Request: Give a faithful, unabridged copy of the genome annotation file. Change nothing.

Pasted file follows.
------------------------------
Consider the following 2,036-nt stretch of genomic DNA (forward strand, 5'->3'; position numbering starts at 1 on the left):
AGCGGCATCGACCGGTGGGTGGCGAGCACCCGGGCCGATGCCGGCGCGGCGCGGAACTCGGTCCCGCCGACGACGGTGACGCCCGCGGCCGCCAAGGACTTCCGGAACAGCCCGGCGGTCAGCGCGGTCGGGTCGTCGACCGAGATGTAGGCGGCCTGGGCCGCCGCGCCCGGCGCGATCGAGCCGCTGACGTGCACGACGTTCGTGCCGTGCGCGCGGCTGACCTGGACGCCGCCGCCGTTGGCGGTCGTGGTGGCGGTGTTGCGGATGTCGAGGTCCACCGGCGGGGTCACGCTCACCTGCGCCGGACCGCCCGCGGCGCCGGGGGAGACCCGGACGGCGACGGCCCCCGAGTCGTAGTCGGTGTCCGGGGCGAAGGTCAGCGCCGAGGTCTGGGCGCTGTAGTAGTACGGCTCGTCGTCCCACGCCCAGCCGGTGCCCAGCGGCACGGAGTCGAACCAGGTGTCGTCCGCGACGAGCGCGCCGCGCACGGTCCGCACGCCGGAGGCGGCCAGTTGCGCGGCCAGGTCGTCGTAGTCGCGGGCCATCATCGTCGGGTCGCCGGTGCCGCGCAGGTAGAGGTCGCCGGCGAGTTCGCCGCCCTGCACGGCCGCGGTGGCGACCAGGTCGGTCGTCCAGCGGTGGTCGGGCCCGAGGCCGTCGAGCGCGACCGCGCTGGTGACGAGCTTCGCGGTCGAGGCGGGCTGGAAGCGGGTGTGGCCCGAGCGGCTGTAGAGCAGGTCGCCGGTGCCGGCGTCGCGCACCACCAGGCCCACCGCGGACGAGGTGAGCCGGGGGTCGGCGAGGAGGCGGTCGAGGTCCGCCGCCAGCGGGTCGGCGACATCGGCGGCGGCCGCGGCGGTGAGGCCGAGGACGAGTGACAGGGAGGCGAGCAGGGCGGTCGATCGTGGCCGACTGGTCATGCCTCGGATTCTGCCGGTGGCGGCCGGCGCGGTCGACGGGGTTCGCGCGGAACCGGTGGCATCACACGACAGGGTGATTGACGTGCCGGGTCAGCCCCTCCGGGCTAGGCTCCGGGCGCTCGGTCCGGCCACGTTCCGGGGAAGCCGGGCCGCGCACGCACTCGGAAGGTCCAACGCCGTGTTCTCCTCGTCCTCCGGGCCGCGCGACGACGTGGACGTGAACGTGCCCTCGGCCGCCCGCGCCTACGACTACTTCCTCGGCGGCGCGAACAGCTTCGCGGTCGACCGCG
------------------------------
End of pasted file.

Consider the following 2,036-nt stretch of genomic DNA (forward strand, 5'->3'; position numbering starts at 1 on the left):
AGCGGCATCGACCGGTGGGTGGCGAGCACCCGGGCCGATGCCGGCGCGGCGCGGAACTCGGTCCCGCCGACGACGGTGACGCCCGCGGCCGCCAAGGACTTCCGGAACAGCCCGGCGGTCAGCGCGGTCGGGTCGTCGACCGAGATGTAGGCGGCCTGGGCCGCCGCGCCCGGCGCGATCGAGCCGCTGACGTGCACGACGTTCGTGCCGTGCGCGCGGCTGACCTGGACGCCGCCGCCGTTGGCGGTCGTGGTGGCGGTGTTGCGGATGTCGAGGTCCACCGGCGGGGTCACGCTCACCTGCGCCGGACCGCCCGCGGCGCCGGGGGAGACCCGGACGGCGACGGCCCCCGAGTCGTAGTCGGTGTCCGGGGCGAAGGTCAGCGCCGAGGTCTGGGCGCTGTAGTAGTACGGCTCGTCGTCCCACGCCCAGCCGGTGCCCAGCGGCACGGAGTCGAACCAGGTGTCGTCCGCGACGAGCGCGCCGCGCACGGTCCGCACGCCGGAGGCGGCCAGTTGCGCGGCCAGGTCGTCGTAGTCGCGGGCCATCATCGTCGGGTCGCCGGTGCCGCGCAGGTAGAGGTCGCCGGCGAGTTCGCCGCCCTGCACGGCCGCGGTGGCGACCAGGTCGGTCGTCCAGCGGTGGTCGGGCCCGAGGCCGTCGAGCGCGACCGCGCTGGTGACGAGCTTCGCGGTCGAGGCGGGCTGGAAGCGGGTGTGGCCCGAGCGGCTGTAGAGCAGGTCGCCGGTGCCGGCGTCGCGCACCACCAGGCCCACCGCGGACGAGGTGAGCCGGGGGTCGGCGAGGAGGCGGTCGAGGTCCGCCGCCAGCGGGTCGGCGACATCGGCGGCGGCCGCGGCGGTGAGGCCGAGGACGAGTGACAGGGAGGCGAGCAGGGCGGTCGATCGTGGCCGACTGGTCATGCCTCGGATTCTGCCGGTGGCGGCCGGCGCGGTCGACGGGGTTCGCGCGGAACCGGTGGCATCACACGACAGGGTGATTGACGTGCCGGGTCAGCCCCTCCGGGCTAGGCTCCGGGCGCTCGGTCCGGCCACGTTCCGGGGAAGCCGGGCCGCGCACGCACTCGGAAGGTCCAACGCCGTGTTCTCCTCGTCCTCCGGGCCGCGCGACGACGTGGACGTGAACGTGCCCTCGGCCGCCCGCGCCTACGACTACTTCCTCGGCGGCGCGAACAGCTTCGCGGTCGACCGCG